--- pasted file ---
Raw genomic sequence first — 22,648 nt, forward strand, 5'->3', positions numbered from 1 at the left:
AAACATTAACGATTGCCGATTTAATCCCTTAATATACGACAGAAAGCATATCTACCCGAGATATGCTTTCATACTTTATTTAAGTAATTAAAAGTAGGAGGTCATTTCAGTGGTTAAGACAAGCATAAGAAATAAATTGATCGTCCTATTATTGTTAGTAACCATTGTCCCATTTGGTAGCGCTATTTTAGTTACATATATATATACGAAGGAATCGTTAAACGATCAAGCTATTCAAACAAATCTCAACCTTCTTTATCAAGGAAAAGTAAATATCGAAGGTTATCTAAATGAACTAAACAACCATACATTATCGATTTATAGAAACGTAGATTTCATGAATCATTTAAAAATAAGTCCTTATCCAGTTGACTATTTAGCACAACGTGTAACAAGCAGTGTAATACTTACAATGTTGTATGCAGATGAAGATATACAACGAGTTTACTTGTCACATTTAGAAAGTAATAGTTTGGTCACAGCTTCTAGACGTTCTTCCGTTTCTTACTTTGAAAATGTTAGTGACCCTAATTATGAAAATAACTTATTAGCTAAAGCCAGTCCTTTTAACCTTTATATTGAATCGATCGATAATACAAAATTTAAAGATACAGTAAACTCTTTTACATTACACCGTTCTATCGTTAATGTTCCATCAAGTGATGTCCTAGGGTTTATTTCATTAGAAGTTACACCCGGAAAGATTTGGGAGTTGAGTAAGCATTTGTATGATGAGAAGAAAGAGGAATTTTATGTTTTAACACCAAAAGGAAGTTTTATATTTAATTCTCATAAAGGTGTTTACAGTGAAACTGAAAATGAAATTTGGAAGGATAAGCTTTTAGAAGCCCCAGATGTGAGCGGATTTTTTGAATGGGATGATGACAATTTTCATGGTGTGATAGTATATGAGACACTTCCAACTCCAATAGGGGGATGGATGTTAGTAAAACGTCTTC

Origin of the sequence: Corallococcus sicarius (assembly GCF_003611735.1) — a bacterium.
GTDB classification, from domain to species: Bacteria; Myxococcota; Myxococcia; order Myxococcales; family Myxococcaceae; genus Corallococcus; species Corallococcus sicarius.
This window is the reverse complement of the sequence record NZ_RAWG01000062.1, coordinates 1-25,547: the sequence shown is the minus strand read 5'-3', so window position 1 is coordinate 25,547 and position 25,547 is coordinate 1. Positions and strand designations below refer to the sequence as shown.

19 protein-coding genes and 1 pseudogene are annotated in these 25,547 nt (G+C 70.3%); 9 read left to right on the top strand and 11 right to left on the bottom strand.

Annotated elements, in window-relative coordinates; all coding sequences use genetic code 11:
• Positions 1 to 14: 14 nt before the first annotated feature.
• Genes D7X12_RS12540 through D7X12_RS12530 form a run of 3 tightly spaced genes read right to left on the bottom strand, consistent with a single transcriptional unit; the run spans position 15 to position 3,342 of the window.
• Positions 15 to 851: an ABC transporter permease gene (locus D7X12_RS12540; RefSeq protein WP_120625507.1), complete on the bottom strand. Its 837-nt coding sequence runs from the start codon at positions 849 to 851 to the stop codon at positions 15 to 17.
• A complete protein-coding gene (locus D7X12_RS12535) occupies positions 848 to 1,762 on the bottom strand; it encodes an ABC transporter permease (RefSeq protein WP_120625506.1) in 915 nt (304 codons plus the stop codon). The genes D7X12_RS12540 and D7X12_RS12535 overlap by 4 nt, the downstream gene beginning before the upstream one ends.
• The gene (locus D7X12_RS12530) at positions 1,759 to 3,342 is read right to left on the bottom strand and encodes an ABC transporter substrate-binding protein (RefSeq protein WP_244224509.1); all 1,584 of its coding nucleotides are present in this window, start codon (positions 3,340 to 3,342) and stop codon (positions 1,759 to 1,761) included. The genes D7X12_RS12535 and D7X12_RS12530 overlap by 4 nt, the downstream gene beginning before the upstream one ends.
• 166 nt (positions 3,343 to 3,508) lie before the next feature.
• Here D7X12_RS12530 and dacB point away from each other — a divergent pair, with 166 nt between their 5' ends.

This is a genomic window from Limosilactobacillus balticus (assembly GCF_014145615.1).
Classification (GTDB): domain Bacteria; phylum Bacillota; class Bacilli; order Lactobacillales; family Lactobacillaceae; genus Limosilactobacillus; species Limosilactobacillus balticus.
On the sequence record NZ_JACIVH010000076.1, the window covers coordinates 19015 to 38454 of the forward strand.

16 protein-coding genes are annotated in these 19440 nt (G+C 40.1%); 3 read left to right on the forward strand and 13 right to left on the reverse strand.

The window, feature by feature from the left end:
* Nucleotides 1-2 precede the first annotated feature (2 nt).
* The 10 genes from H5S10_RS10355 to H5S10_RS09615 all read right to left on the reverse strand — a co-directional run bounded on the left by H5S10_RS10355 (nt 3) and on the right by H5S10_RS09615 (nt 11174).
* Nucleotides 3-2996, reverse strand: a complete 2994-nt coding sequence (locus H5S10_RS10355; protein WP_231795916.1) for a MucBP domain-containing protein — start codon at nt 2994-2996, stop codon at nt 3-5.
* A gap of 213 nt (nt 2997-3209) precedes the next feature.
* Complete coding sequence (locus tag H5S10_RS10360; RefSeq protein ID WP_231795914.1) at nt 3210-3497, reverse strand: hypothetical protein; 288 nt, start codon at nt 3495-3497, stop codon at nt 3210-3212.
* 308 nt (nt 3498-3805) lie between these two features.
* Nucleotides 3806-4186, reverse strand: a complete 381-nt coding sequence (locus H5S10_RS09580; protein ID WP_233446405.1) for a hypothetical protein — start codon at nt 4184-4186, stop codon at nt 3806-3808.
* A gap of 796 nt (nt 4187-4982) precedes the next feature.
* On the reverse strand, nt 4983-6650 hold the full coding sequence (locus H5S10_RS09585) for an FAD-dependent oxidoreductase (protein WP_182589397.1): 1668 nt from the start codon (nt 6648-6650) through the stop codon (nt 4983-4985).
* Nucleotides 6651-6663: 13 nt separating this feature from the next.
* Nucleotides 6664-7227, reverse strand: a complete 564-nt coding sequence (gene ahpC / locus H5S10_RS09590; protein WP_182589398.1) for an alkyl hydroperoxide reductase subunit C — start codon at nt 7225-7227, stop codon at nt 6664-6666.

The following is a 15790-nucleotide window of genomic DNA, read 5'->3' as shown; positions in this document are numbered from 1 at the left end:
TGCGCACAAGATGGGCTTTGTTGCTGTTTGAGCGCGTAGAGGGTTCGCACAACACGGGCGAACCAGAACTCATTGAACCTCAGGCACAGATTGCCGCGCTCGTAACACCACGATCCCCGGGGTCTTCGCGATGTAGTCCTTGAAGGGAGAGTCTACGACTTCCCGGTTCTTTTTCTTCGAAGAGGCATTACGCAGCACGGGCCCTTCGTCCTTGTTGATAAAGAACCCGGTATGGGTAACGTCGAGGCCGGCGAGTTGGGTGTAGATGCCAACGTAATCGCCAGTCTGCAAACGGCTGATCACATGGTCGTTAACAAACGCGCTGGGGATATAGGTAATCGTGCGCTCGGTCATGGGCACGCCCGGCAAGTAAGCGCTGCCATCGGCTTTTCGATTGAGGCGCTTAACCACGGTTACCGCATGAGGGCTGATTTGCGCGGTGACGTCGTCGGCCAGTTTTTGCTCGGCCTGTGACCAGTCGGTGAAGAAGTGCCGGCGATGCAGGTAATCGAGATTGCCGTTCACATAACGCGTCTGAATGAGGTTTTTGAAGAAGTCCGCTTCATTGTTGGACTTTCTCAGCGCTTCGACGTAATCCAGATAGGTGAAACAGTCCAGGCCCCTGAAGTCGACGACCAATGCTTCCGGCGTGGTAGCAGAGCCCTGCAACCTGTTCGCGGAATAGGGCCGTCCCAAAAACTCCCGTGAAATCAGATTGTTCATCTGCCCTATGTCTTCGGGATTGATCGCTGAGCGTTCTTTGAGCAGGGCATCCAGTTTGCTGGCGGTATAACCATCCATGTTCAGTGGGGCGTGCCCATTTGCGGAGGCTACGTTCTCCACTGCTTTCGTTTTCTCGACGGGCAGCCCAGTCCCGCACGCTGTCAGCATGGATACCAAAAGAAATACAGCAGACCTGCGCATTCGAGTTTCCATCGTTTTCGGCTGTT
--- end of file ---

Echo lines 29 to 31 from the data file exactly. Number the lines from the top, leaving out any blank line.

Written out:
* Nucleotides 6651-6663: 13 nt separating this feature from the next.
* Nucleotides 6664-7227, reverse strand: a complete 564-nt coding sequence (gene ahpC / locus H5S10_RS09590; protein WP_182589398.1) for an alkyl hydroperoxide reductase subunit C — start codon at nt 7225-7227, stop codon at nt 6664-6666.

The following is a 15790-nucleotide window of genomic DNA, read 5'->3' as shown; positions in this document are numbered from 1 at the left end: